All tube lines had been suspended due to a power surge
Michael Stevens, London
I was on the tube from Highbury and Islington on the Victoria line at about 9.05am. When I boarded the train the driver announced that Kings Cross St Pancras had been re-opened. En route, the driver made a second announcement that he had received the wrong message and that the train would not stop at KC St Pancras after all. When we got to Oxford Circus, an announcement was made that all tube lines had been suspended due to a power surge and we were "advised" to continue our journeys on land routes because it was unclear how long the delay would last. Not many people left the tube, but further messages "strongly advised" us to leave, and most did. As I walked from the station I overheard a walkie-talkie message that said something about "evacuating" the station. Outside of the station, most people we were on mobile phones to tell their workplaces they would be late, others were checking maps for bus routes. There definitely didn't seem to be any panic, but as I walked down Oxford Street (about 9.40am) there were so many sirens that people began asking others what had happened. There was definitely a sense of uneasiness that set in.
Michael Stevens, London

I got in at Liverpool Street at 8.55, just in time to be evacuated. One lady said that "there was a thump and everyone started running". Transport Police directed me to Moorgate, saying that I could get a train there - erroneously as it turned out, but I could get a bus. Staff at Moorgate said there was "a massive power failure", before locking up and going below to get people off of the trains in the tunnels. People are taking this in their stride, but when I left Moorgate, the pavements were all but gridlocked, and the buses were full to bursting point - I started my journey sitting on the stairs.
Phil Culmer, Southend on Sea

I work on Old Broad Street, just off Liverpool St. We have been instructed not to leave the building and police have cleared the immediate surrounding streets. At least no reports of any demise yet.
Savio Correia-Afonso, London UK

I boarded a southward bound Northern Line train at Euston. By the time we reached Kings Cross there were announcements asking people to evacuate the station. People on the train were advised that the train would not be stopping. This was as a result of a power surge. The guard was apologetic for the inconvenience and that further information could not be given other than to say that they would stop at the first available station. This turned out to be London Bridge. Passengers were calm and generally well humoured.
Liz Cleary-Rodriguez, London, England

I arrived at Bank station at about 08.50. At 08.54 an announcement was given over the PA system saying that the whole station was shutting down, and passengers were being urgently requested to leave the station. Judging by the queues that formed to get out, people were taking heed, although everyone behaved very calmly. However, a few people seemed to still be moving towards platforms. I had the impression they were tourists on the whole, who either didn't understand the message, or didn't have the awareness of potential risk that most of us in London now share.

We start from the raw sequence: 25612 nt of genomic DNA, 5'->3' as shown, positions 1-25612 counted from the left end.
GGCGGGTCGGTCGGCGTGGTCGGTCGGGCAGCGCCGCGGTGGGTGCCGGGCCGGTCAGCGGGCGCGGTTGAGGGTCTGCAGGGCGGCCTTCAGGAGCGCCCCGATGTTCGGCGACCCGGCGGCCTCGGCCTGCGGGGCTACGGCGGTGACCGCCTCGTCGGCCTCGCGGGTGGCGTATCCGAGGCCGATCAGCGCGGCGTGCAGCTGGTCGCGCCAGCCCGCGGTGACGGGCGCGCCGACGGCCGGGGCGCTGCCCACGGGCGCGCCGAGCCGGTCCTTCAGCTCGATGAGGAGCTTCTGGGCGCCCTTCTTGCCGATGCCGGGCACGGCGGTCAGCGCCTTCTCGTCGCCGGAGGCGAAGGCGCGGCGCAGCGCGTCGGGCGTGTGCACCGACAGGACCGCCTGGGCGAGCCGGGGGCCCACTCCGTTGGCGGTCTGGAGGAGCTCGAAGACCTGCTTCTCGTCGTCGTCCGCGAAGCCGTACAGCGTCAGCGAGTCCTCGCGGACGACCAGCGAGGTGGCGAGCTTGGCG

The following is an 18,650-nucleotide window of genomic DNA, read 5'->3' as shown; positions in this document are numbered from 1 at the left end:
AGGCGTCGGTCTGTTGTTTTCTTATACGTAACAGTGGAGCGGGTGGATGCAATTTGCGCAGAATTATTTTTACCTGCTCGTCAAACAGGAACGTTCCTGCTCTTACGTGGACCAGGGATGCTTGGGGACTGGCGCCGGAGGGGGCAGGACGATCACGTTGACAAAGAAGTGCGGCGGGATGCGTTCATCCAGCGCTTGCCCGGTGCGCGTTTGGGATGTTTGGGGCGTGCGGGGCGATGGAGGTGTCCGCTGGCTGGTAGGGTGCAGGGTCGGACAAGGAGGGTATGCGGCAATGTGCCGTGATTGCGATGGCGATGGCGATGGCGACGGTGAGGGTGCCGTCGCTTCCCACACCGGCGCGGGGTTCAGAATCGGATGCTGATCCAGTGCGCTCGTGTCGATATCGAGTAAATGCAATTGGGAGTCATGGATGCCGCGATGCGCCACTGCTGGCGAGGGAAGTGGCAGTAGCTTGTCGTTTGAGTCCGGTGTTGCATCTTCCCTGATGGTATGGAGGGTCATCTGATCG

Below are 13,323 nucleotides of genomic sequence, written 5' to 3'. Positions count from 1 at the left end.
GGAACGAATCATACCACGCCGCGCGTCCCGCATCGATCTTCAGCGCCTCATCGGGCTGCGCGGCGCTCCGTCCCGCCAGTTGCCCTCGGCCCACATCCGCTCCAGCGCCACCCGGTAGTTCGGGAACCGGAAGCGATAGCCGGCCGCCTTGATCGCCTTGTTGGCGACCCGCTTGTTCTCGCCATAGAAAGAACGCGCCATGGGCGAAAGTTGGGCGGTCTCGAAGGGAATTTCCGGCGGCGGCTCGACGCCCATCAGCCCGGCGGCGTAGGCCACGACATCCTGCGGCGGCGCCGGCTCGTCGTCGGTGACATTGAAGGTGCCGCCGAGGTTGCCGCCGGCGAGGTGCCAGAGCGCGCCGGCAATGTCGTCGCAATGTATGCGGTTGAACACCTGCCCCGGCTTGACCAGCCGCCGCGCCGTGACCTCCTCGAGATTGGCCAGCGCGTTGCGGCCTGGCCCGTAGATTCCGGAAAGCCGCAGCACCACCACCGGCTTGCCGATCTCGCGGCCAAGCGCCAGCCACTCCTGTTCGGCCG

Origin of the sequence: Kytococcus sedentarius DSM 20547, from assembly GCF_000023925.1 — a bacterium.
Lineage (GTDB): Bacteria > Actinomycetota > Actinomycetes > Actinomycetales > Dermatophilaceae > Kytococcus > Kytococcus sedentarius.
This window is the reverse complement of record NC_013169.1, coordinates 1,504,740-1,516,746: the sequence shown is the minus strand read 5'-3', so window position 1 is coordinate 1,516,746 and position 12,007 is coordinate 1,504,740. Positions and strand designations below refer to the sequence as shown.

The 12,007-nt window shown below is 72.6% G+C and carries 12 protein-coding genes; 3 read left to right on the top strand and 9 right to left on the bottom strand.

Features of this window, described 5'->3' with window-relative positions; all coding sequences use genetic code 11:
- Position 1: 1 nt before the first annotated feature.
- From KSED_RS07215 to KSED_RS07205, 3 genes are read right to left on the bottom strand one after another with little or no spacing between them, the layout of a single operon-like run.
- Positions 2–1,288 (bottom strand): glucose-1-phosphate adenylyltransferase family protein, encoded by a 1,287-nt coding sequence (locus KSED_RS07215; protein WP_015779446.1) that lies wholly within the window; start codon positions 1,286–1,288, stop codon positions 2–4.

Damian Griffiths, Lewisham

Our train from waterloo via Kew Bridge was delayed, we where told it was due to a suspicious package at waterloo.
Anonymous, Wimbledon

I was on the Piccadilly line when the tube just pulled out of Kings Cross around 8.45. A huge bang and the train jolted the lights went off and the carriages filled with smoke/dust. We were stuck there for 40 minutes some people we're getting desperate and kicked through a window eventually we were led down the carriages and through the tunnels on the way out. It seemed very peculiar when we were evacuated out of the station. There also seemed a lot of police around. A few people were injured and everyone covered in dust.... As I walked to work there was a huge explosion in the Russell Square Euston region...
Stuart Turner, London

I was on the Met line when it pulled into Moorgate station, all the platform and train lights were out except for the few emergency backup lights. We were told to leave the station without any explanation. Buses are packed and hundreds of people are now walking to work like walking trains.
Stephen Swan, Rayleigh, UK

Work for a passenger car company... getting phone calls from drivers all over the capital to inform us that there is zero movement!
Sean Robinson, London

I was on the train at Liverpool Street station when there was a huge bang. The train shook slightly and the lights went out. Everyone was told to hurry out of the station, but no-one was told what was happening. I walked to another station to find that too had been closed. It was actually very frightening.

It's chaos here, no-one seems to no exactly what has happened at the moment - most people seem to be turning around and heading out of town.

I was on the tube going to Aldgate East, and we were asked to vacate at Moorgate. I couldn't see any smoke or hurt people at all, and everyone was leaving the station in a very orderly and calm manner. It wasn't until we got out of the station and up to Liverpool St station that we saw all the police, which made it hit home that something was very wrong, as I have never seen that many police and that number of stations blocked off in the 8 years I have been in London.
Marc Kershaw, Letchworth, Hertfordshire

There are many fire engines and ambulances rushing past the window of my building. There are a lot of people phoning loved ones to make sure they are ok. Feels a bit like September 11th all over again here.
Amy Hinkley, London